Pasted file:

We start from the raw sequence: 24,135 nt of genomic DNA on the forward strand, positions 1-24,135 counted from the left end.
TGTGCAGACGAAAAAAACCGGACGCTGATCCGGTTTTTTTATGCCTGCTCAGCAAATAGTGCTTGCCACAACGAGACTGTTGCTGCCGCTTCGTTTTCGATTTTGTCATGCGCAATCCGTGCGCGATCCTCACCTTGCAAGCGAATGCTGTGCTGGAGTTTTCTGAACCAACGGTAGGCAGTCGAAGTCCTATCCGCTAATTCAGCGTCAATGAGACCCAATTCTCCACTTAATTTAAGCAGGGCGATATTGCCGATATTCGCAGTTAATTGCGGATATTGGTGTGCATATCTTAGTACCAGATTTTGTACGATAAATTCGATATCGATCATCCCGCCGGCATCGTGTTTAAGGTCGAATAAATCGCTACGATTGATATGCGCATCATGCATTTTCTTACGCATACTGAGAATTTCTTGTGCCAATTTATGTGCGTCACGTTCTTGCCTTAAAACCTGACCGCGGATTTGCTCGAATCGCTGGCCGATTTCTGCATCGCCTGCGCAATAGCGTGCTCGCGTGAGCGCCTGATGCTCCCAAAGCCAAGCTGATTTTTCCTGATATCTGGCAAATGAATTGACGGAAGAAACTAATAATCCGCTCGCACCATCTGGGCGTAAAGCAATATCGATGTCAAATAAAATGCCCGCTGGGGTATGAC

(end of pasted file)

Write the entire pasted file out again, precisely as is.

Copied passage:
We start from the raw sequence: 24,135 nt of genomic DNA on the forward strand, positions 1-24,135 counted from the left end.
TGTGCAGACGAAAAAAACCGGACGCTGATCCGGTTTTTTTATGCCTGCTCAGCAAATAGTGCTTGCCACAACGAGACTGTTGCTGCCGCTTCGTTTTCGATTTTGTCATGCGCAATCCGTGCGCGATCCTCACCTTGCAAGCGAATGCTGTGCTGGAGTTTTCTGAACCAACGGTAGGCAGTCGAAGTCCTATCCGCTAATTCAGCGTCAATGAGACCCAATTCTCCACTTAATTTAAGCAGGGCGATATTGCCGATATTCGCAGTTAATTGCGGATATTGGTGTGCATATCTTAGTACCAGATTTTGTACGATAAATTCGATATCGATCATCCCGCCGGCATCGTGTTTAAGGTCGAATAAATCGCTACGATTGATATGCGCATCATGCATTTTCTTACGCATACTGAGAATTTCTTGTGCCAATTTATGTGCGTCACGTTCTTGCCTTAAAACCTGACCGCGGATTTGCTCGAATCGCTGGCCGATTTCTGCATCGCCTGCGCAATAGCGTGCTCGCGTGAGCGCCTGATGCTCCCAAAGCCAAGCTGATTTTTCCTGATATCTGGCAAATGAATTGACGGAAGAAACTAATAATCCGCTCGCACCATCTGGGCGTAAAGCAATATCGATGTCAAATAAAATGCCCGCTGGGGTATGAC